10 Things I Learned From My Father {I Hope My Children Learn, Too}

With my post running on my dad’s birthday, I just couldn’t help but write a post about him. But what about him? I could write about how patient he is, or how he’s been there for me, etc., but that just doesn’t sum it up adequately in a reflection of how he influences me now as an adult. When I really started meditating on what role he plays in my life, I realized there are (at least) 10 things I learned from my father I hope to pass on to my children:

Be kind.

If someone asks you for money and you have it, give it. If someone asks you for help and you can help, help. He believes helping others is what makes the world go ’round.

Watch your money.

My dad is one of those who balances his checkbook to the penny – without fail. There’s no “Oh it’s just five cents, just take it off our register to balance,” thought processes with him, ever. I can remember opening my first checking account. He came to me and said, “If you have $10 in your account, can your write a $20 check?” I said no and he then said, “Good,” This also encompasses credit debt. “Just don’t,” is his mantra.

Don’t sweat the small things.

It’s the “Three lumps” theory. Is it a lump in your oatmeal, a lump in your throat, or a lump in your breast? When faced with hardship, take time to figure out which is happening to you and freak out accordingly. I tell my children this often.

Be reliable.

Do your best to be accountable for the things your promise to other people.

Have an excellent work ethic.

Do your best at a job, whether you’ve been there 4 hours or 30+ years. Don’t complain about it, just do it and be grateful you have it.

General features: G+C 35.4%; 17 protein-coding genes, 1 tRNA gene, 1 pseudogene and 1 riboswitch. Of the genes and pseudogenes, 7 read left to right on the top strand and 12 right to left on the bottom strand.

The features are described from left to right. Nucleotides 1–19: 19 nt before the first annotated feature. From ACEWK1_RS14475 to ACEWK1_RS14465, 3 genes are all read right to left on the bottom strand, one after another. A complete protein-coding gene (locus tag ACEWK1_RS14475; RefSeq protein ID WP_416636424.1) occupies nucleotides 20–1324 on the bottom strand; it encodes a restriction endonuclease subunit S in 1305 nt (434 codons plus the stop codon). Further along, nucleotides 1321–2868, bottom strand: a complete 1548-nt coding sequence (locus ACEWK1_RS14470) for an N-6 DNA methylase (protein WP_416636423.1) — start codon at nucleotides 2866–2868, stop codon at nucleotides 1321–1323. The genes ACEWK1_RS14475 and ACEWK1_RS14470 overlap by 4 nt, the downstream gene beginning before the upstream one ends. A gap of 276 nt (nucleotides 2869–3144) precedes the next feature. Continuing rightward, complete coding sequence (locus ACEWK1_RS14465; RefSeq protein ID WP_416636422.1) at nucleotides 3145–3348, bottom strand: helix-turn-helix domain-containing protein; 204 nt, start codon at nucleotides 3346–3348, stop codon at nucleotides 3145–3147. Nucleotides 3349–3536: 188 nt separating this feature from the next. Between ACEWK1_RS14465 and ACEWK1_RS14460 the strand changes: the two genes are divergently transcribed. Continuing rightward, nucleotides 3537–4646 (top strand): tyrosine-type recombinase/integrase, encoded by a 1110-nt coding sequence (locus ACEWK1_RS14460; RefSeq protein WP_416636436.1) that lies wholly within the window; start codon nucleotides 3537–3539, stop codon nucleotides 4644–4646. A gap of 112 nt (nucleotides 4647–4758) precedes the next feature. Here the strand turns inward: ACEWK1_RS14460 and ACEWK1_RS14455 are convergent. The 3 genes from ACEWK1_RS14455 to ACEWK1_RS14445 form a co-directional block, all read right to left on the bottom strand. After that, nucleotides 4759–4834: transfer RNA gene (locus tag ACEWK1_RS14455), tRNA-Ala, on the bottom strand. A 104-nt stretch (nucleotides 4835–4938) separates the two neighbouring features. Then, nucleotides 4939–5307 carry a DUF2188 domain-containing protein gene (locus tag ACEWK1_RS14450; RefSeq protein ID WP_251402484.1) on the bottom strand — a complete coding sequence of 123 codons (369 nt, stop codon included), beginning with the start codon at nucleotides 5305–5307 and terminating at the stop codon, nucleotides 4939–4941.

The world can use a few more listeners.

You don’t have to be the loudest to be right. Be an observer more than a facilitator, especially when it comes to politics or religion in mixed company.

Laugh often.

Drink a little too much scotch, play a joke on someone, laughter truly is the best medicine.

Honor your role in the household.

Whether you are the grandparent, parent, spouse, sibling, or child, there is a designated “place” in the household for you. Fulfill that role to the best of your ability and know your boundaries.

Be a devoted friend.

Have a few friends, keep them close, and be fiercely loyal.

Savor every moment.

Life is so fleeting, and not to be too cliche, but if you blink, you will miss it.

To watch my dad go through his seasons of being a father, husband, employee, friend, retiree, now grandfather has been a learning experience for me for which I am truly grateful. I wish him a happy birthday and thank him for the many things he has taught me.

Do you have any life lessons you find invaluable your father or father-figure taught you in life? I’d love to hear them!


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